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Boeing 777X: One of world’s biggest passenger planes completes test flight

Boeing 777X: One of world's biggest passenger planes completes test flight

Boeing has successfully completed the first flight of the world’s largest twin-engine jetliner – a respite from the ongoing controversy surrounding the 737 MAX.

It took three attempts to get the 777X off the ground, as the first two planned tests were abandoned owing to high winds.

The plane – which is 77m (252ft) long and can seat more than 400 passengers – took off from a runway just outside Seattle on the US west coast.

The co-pilots for the test flight wave after their successful journey

Four hours later, it landed at the historic Boeing Field, not far from rows of 737 MAX planes left grounded after two fatal crashes triggered safety concerns.

The new Boeing model, which will be officially known as the 777-9, also boasts folding wingtips that mean it can fit its wings into the same parking bays as other jets.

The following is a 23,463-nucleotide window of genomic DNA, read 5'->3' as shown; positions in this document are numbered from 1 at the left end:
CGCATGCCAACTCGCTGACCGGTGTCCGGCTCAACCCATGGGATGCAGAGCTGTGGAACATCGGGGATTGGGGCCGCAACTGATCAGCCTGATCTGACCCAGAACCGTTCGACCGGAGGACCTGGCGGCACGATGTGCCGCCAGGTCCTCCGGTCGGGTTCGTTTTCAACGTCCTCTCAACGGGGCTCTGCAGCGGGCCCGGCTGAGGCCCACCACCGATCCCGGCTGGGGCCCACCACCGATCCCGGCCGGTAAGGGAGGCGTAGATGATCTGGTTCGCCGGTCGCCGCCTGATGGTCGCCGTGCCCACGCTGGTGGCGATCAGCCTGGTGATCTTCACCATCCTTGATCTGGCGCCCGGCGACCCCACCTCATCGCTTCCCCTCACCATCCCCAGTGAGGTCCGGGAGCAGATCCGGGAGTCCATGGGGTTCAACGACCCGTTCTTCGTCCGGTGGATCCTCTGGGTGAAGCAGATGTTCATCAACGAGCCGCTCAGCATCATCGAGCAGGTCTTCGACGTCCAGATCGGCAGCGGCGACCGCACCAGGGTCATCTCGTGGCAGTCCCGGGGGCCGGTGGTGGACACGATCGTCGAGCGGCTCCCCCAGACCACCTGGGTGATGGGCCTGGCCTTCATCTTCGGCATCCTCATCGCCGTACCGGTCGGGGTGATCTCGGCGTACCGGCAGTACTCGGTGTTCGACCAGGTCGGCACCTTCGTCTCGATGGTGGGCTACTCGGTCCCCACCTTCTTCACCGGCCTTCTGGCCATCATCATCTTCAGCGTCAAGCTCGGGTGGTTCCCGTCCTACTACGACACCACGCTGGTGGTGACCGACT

Following the successful maiden voyage, Boeing executive Stan Deal said: “It’s a proud day for us. It made all of our employees proud one more time of who we are and what we get to do, by flying a brand-new aeroplane that is going to change the world one more time.”

Boeing’s new 777X is expected to enter service in 2021 – with development issues meaning this is a year later than planned. Each plane is worth an estimated $442m (£338m).

Boeing employees and guests welcome a Boeing 777X airplane returning from its inaugural flight at Boeing Field in Seattle, Washington on January 25, 2020. - Boeing's new long-haul 777X airliner made its first flight Saturday, a major step forward for the company whose broader prospects remain clouded by the 737 MAX crisis. The plane took off from a rain-slicked runway a few minutes after 10:00 am local time (1800 GMT), at Paine Field in Everett, Washington, home to Boeing's manufacturing site in the northwestern US. (Photo by Jason Redmond / AFP) (Photo by JASON REDMOND/AFP via Getty Images)

More than 300 of the planes have already been sold, and the jet is expected to compete with the A350-1000, a new offering by rival Airbus.

Regulatory hurdles do lie ahead for the 777X, which will be the first major aircraft to be certified since the role of software flaws in two fatal 737 MAX crashes emerged.

The Federal Aviation Administration has vowed that rigorous testing will be conducted before the plane is allowed to carry passengers – while Emirates, one of Boeing’s clients, has said the plane should be put through “hell on Earth” to ensure it is safe and performs properly.

Boeing’s chief test pilot Craig Bomben, who served as a co-pilot for Saturday’s flight, said: “We took the time to get the aeroplane ready for flight test so I think we are going to march through flight tests successfully and quickly and get it certified to the FAA standards.”